Perhaps its biggest flaw is the tendency to whine and drool when it is lonely. Many dogs drool if they are hot or if they’re expecting food or yummy treats. So, this “flaw” isn’t really something that you can necessarily link to unwanted behavior.
Early socialization is a must when it comes to Basset Hounds. This dog breed has inherited a prey drive. Even though Basset Hounds are laid-back and their prey drive is pretty low, they still might want to chase prey-like animals.
However, if you raise a Basset Hound puppy right and give it lots of love, this pooch will become a wonderful family dog, just as happy in your company as it is when it is hunting.
The European and American Basset Hounds are purebred dogs, and all purebred dogs come with inherited health problems. Different breeding programs developed different health problems in these purebred dogs.
Most health problems in both dog breeds come from their wrinkly and excessive skin, as well as their size and weight.
The skin on its head is wrinkly and heavy, pushing the lower eyelids downwards. This exposes the eye’s mucous membrane, which is now prone to many pathogens and microorganisms from the environment.
So, some health problems in the European and the American Basset Hound to keep an eye out for are:
• entropion and ectropion
• gastric torsion
• hip dysplasia (especially in elbows and ankles)
• ear infections
• skin rashes
The health of your Basset Hound dog will depend on the care you provide it with. Because these dogs are prone to inherited health problems, you might find yourself frequently visiting the vet.
However, there won’t be any issue as long as you pay attention to your Basset Hound’s needs.
A Basset Hounds’ lifespan ranges from eight to 15 years. Keep in mind that its lifespan is greatly influenced by its overall health condition.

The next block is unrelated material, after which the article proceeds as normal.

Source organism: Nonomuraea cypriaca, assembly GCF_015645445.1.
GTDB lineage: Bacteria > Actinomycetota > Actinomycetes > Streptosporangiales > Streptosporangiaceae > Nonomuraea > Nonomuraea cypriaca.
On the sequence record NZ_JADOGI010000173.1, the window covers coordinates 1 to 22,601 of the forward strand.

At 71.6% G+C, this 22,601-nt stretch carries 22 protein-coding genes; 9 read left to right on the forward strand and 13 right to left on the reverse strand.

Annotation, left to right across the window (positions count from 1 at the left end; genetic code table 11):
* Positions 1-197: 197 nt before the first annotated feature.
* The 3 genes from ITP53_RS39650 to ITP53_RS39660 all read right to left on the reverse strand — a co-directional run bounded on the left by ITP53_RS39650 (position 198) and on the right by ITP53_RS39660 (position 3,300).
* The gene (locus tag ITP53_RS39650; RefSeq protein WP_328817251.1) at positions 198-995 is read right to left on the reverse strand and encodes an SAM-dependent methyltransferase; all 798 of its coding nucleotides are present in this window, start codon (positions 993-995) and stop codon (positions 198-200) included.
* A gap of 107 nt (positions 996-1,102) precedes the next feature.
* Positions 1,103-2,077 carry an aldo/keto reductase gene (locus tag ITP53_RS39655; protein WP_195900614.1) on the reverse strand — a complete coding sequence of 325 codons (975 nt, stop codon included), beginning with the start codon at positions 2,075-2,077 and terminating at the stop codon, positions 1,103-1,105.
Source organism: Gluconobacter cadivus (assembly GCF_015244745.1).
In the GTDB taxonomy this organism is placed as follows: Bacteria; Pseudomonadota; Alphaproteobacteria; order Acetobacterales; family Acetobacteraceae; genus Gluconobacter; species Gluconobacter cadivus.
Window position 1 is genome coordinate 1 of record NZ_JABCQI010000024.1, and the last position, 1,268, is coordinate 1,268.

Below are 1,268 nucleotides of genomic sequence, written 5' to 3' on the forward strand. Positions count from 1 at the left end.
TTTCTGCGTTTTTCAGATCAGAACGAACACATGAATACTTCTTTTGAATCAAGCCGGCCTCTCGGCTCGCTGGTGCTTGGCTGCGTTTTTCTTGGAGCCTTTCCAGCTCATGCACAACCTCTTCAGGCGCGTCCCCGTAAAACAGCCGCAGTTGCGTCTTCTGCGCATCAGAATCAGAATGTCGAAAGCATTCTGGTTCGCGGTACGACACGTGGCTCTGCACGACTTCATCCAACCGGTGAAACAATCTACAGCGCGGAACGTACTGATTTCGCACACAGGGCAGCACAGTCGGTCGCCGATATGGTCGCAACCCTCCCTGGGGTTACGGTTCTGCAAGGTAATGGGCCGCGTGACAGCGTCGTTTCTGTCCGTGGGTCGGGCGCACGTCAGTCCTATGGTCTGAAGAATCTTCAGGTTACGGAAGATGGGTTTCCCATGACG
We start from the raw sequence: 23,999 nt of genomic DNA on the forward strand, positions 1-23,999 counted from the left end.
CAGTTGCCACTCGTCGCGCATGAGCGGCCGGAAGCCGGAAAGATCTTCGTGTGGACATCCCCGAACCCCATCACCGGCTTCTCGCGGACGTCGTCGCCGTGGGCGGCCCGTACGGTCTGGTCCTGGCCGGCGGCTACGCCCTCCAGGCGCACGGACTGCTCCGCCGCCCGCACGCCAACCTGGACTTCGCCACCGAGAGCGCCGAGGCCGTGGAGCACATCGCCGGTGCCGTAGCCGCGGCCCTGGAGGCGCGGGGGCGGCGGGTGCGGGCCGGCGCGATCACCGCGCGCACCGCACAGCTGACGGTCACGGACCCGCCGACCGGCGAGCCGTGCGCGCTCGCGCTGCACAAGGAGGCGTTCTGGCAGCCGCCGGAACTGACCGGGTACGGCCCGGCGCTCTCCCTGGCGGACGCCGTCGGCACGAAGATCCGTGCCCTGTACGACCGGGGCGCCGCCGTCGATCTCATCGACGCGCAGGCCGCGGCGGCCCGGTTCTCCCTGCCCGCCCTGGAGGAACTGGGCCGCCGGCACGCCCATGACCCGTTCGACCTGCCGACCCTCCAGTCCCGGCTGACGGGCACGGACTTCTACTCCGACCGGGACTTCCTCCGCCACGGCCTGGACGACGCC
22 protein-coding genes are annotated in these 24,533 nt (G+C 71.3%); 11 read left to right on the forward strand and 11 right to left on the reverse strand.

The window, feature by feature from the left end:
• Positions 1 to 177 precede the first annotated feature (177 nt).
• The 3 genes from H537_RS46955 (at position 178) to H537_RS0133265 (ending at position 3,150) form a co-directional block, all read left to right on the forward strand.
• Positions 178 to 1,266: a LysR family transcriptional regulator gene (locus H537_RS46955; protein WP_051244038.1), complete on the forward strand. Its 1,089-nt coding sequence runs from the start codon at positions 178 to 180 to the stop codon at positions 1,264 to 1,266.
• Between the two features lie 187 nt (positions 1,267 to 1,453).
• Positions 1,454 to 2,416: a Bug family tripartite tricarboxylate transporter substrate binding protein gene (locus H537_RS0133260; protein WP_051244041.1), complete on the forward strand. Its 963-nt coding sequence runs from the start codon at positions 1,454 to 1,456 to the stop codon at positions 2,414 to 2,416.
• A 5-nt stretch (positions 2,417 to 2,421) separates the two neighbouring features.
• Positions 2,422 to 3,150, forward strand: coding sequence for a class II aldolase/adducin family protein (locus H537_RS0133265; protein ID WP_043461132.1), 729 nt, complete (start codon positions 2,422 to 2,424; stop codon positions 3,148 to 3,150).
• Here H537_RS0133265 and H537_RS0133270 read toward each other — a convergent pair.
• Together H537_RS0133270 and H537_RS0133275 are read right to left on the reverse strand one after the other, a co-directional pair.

Regular exercise followed by proper nutrition will make your dog healthier and happier.
Which One Is Better: The European Or The American Basset Hound?
Both dogs make amazing canine companions, so giving you a right answer for this question is almost impossible.
Because there are very few differences between the European and the American Basset Hound, deciding between these two hound dogs will be a no-brainer.
Both dogs require lots of care, exercise, and training, and both are very affectionate pooches that share the same personality traits.
The Basset Hound breed is a medium to large dog breed, so you shouldn’t expect a small dog. As we mentioned before, the European Basset Hound is going to be a bit larger than the American Basset Hound, whereas the American Basset Hound will have a few wrinkles less than the European Basset Hound.
So, in terms of grooming and maintenance, you should choose a less wrinkled American Basset Hound. But, you can never tell how your little Basset Hound puppy will look when it grows up.
If you decide to get a dog from this breed, you should be prepared for all the responsibilities and care that come along with it.
Let’s check out what you will have to incorporate into your daily routine when living with a Basset Hound.